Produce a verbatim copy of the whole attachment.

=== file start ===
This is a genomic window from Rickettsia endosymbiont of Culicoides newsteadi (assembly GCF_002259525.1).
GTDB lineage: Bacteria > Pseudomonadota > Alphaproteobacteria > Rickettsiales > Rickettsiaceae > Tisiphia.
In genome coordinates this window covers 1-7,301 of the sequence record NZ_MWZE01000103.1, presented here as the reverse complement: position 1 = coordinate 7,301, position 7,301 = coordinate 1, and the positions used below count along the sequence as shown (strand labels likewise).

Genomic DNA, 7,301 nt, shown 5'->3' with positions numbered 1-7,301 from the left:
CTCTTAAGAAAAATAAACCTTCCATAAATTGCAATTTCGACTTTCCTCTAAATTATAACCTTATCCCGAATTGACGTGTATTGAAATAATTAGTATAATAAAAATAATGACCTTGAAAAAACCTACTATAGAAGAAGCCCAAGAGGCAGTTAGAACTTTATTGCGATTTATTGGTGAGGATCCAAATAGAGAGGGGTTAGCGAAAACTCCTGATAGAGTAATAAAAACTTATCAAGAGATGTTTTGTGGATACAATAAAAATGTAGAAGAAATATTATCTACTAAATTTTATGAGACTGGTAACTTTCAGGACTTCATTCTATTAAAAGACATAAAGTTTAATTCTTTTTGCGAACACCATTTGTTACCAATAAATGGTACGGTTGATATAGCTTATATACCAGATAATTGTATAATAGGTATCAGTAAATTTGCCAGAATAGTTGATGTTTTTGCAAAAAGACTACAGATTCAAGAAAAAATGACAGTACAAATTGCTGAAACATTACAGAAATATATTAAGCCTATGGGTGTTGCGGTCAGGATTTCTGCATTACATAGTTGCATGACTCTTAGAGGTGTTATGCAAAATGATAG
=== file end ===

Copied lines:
This is a genomic window from Rickettsia endosymbiont of Culicoides newsteadi (assembly GCF_002259525.1).
GTDB lineage: Bacteria > Pseudomonadota > Alphaproteobacteria > Rickettsiales > Rickettsiaceae > Tisiphia.
In genome coordinates this window covers 1-7,301 of the sequence record NZ_MWZE01000103.1, presented here as the reverse complement: position 1 = coordinate 7,301, position 7,301 = coordinate 1, and the positions used below count along the sequence as shown (strand labels likewise).

Genomic DNA, 7,301 nt, shown 5'->3' with positions numbered 1-7,301 from the left:
CTCTTAAGAAAAATAAACCTTCCATAAATTGCAATTTCGACTTTCCTCTAAATTATAACCTTATCCCGAATTGACGTGTATTGAAATAATTAGTATAATAAAAATAATGACCTTGAAAAAACCTACTATAGAAGAAGCCCAAGAGGCAGTTAGAACTTTATTGCGATTTATTGGTGAGGATCCAAATAGAGAGGGGTTAGCGAAAACTCCTGATAGAGTAATAAAAACTTATCAAGAGATGTTTTGTGGATACAATAAAAATGTAGAAGAAATATTATCTACTAAATTTTATGAGACTGGTAACTTTCAGGACTTCATTCTATTAAAAGACATAAAGTTTAATTCTTTTTGCGAACACCATTTGTTACCAATAAATGGTACGGTTGATATAGCTTATATACCAGATAATTGTATAATAGGTATCAGTAAATTTGCCAGAATAGTTGATGTTTTTGCAAAAAGACTACAGATTCAAGAAAAAATGACAGTACAAATTGCTGAAACATTACAGAAATATATTAAGCCTATGGGTGTTGCGGTCAGGATTTCTGCATTACATAGTTGCATGACTCTTAGAGGTGTTATGCAAAATGATAG